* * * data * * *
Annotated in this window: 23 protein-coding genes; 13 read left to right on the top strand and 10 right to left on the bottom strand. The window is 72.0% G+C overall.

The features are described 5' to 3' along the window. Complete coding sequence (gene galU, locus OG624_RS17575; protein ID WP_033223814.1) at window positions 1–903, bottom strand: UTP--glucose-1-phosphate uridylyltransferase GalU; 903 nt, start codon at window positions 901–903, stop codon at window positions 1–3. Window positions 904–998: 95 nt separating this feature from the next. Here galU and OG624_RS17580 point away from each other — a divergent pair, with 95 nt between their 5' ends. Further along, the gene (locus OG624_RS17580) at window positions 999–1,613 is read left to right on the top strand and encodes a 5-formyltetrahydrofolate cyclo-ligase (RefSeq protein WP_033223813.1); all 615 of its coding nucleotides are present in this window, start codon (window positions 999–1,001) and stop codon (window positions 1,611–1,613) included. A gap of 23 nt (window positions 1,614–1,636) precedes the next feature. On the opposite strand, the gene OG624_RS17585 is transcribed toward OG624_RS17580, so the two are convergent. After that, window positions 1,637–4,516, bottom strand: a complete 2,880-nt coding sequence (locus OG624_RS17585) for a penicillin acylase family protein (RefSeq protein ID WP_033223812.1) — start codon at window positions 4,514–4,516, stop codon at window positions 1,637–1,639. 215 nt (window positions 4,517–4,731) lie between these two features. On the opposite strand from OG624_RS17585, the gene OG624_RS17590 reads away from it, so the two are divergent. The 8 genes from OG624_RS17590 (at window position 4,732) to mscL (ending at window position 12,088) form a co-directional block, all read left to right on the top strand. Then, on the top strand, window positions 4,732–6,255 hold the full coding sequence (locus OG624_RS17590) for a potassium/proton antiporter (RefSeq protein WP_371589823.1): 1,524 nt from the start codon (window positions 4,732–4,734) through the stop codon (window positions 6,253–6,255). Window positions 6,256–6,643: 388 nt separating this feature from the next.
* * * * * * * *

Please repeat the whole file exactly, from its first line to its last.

Annotated in this window: 23 protein-coding genes; 13 read left to right on the top strand and 10 right to left on the bottom strand. The window is 72.0% G+C overall.

The features are described 5' to 3' along the window. Complete coding sequence (gene galU, locus OG624_RS17575; protein ID WP_033223814.1) at window positions 1–903, bottom strand: UTP--glucose-1-phosphate uridylyltransferase GalU; 903 nt, start codon at window positions 901–903, stop codon at window positions 1–3. Window positions 904–998: 95 nt separating this feature from the next. Here galU and OG624_RS17580 point away from each other — a divergent pair, with 95 nt between their 5' ends. Further along, the gene (locus OG624_RS17580) at window positions 999–1,613 is read left to right on the top strand and encodes a 5-formyltetrahydrofolate cyclo-ligase (RefSeq protein WP_033223813.1); all 615 of its coding nucleotides are present in this window, start codon (window positions 999–1,001) and stop codon (window positions 1,611–1,613) included. A gap of 23 nt (window positions 1,614–1,636) precedes the next feature. On the opposite strand, the gene OG624_RS17585 is transcribed toward OG624_RS17580, so the two are convergent. After that, window positions 1,637–4,516, bottom strand: a complete 2,880-nt coding sequence (locus OG624_RS17585) for a penicillin acylase family protein (RefSeq protein ID WP_033223812.1) — start codon at window positions 4,514–4,516, stop codon at window positions 1,637–1,639. 215 nt (window positions 4,517–4,731) lie between these two features. On the opposite strand from OG624_RS17585, the gene OG624_RS17590 reads away from it, so the two are divergent. The 8 genes from OG624_RS17590 (at window position 4,732) to mscL (ending at window position 12,088) form a co-directional block, all read left to right on the top strand. Then, on the top strand, window positions 4,732–6,255 hold the full coding sequence (locus OG624_RS17590) for a potassium/proton antiporter (RefSeq protein WP_371589823.1): 1,524 nt from the start codon (window positions 4,732–4,734) through the stop codon (window positions 6,253–6,255). Window positions 6,256–6,643: 388 nt separating this feature from the next.